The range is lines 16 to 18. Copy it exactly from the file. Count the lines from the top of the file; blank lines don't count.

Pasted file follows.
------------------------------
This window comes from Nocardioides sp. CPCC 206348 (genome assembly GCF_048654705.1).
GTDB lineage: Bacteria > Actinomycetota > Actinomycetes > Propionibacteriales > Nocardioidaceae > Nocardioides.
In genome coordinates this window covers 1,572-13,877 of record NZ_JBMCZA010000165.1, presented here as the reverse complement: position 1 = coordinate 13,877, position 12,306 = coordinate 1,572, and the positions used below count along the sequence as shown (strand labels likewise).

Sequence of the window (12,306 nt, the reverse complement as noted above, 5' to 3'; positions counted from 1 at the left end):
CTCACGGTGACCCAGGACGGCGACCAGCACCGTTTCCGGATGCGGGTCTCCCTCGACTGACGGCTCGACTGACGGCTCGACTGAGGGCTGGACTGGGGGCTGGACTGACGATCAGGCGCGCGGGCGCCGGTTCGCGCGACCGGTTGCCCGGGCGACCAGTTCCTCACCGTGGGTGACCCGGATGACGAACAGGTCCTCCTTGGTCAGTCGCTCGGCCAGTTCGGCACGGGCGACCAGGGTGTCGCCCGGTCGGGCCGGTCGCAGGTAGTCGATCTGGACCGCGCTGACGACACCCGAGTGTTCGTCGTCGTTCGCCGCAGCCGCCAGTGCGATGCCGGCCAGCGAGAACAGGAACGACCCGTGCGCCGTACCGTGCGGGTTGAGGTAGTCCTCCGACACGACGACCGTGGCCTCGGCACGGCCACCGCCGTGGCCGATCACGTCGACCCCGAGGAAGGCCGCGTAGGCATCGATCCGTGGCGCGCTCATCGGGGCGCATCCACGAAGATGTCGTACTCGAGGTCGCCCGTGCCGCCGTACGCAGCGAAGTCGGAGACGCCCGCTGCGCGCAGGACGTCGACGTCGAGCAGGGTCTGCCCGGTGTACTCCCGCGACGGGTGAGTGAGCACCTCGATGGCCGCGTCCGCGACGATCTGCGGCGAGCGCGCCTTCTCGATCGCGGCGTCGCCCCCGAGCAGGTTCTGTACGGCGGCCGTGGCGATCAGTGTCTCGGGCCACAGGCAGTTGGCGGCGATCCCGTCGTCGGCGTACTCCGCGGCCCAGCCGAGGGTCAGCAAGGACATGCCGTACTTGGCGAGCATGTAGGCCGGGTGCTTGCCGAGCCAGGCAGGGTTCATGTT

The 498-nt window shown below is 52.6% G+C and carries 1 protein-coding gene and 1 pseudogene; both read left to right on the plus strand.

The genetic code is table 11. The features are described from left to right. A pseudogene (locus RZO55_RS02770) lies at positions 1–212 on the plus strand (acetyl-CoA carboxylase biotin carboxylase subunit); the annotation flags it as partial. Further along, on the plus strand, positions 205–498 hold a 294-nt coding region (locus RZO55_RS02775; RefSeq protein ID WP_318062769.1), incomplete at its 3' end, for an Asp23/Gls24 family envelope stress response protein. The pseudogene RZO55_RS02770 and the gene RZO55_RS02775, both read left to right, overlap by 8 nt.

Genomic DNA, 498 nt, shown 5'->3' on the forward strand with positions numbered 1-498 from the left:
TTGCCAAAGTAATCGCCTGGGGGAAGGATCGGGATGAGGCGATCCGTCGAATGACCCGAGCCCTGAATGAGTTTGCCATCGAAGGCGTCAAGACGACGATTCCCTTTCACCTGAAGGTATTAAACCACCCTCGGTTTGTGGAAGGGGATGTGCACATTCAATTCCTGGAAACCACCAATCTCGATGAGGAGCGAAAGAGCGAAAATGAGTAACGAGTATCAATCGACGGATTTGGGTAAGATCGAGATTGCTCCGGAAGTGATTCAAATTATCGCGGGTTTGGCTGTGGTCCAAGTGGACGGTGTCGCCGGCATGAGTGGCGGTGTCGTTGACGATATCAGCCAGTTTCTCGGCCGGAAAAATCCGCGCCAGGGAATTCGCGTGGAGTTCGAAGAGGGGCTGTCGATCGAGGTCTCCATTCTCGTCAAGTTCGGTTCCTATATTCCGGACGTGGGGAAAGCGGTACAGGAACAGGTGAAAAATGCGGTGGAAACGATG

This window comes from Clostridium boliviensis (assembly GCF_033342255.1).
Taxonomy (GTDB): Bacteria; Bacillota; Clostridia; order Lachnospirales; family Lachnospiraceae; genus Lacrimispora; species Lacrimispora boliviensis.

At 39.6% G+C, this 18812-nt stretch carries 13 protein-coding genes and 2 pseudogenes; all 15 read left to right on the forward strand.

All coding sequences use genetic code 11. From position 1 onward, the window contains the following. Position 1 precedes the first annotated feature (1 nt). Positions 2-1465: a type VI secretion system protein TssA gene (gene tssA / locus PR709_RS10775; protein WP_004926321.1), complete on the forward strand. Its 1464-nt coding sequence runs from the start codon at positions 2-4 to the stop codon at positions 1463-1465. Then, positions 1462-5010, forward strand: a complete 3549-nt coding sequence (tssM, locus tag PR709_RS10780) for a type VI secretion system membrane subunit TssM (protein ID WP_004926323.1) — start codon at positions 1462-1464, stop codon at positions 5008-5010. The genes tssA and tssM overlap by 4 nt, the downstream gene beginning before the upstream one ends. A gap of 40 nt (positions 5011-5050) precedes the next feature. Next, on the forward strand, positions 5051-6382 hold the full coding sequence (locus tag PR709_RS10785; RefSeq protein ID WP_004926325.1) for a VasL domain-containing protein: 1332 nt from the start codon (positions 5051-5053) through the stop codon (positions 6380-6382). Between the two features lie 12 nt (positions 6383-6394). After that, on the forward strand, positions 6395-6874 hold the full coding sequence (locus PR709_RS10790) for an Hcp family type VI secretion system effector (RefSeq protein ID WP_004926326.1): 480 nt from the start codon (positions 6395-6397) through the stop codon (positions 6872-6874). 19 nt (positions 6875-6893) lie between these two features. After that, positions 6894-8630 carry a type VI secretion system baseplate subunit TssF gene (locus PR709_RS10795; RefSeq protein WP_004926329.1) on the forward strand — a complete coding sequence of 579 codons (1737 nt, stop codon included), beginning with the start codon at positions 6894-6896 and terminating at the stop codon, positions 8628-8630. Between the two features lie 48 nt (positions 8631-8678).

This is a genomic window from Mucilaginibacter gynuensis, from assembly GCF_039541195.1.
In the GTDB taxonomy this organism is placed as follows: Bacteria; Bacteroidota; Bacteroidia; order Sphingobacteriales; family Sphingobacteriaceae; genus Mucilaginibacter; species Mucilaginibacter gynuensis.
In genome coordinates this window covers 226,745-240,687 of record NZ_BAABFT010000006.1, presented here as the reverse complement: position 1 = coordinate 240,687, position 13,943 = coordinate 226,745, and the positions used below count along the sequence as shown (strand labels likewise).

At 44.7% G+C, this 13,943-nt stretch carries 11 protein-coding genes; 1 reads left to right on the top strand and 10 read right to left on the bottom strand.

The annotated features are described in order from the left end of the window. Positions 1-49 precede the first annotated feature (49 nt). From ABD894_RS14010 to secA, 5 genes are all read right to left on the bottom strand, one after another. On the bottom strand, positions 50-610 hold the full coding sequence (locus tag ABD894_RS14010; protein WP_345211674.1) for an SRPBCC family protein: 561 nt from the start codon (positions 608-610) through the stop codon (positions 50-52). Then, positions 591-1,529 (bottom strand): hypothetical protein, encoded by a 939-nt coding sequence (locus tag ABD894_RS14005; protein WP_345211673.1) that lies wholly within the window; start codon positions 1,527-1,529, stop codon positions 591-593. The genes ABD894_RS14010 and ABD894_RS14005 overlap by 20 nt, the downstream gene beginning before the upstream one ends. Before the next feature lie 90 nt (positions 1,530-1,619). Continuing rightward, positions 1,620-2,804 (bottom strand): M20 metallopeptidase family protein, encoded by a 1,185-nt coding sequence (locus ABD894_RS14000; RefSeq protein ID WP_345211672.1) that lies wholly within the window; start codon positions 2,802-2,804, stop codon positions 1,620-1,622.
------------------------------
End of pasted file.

In genome coordinates this window covers 226,745-240,687 of record NZ_BAABFT010000006.1, presented here as the reverse complement: position 1 = coordinate 240,687, position 13,943 = coordinate 226,745, and the positions used below count along the sequence as shown (strand labels likewise).

At 44.7% G+C, this 13,943-nt stretch carries 11 protein-coding genes; 1 reads left to right on the top strand and 10 read right to left on the bottom strand.

The annotated features are described in order from the left end of the window. Positions 1-49 precede the first annotated feature (49 nt). From ABD894_RS14010 to secA, 5 genes are all read right to left on the bottom strand, one after another. On the bottom strand, positions 50-610 hold the full coding sequence (locus tag ABD894_RS14010; protein WP_345211674.1) for an SRPBCC family protein: 561 nt from the start codon (positions 608-610) through the stop codon (positions 50-52). Then, positions 591-1,529 (bottom strand): hypothetical protein, encoded by a 939-nt coding sequence (locus tag ABD894_RS14005; protein WP_345211673.1) that lies wholly within the window; start codon positions 1,527-1,529, stop codon positions 591-593. The genes ABD894_RS14010 and ABD894_RS14005 overlap by 20 nt, the downstream gene beginning before the upstream one ends. Before the next feature lie 90 nt (positions 1,530-1,619). Continuing rightward, positions 1,620-2,804 (bottom strand): M20 metallopeptidase family protein, encoded by a 1,185-nt coding sequence (locus ABD894_RS14000; RefSeq protein ID WP_345211672.1) that lies wholly within the window; start codon positions 2,802-2,804, stop codon positions 1,620-1,622.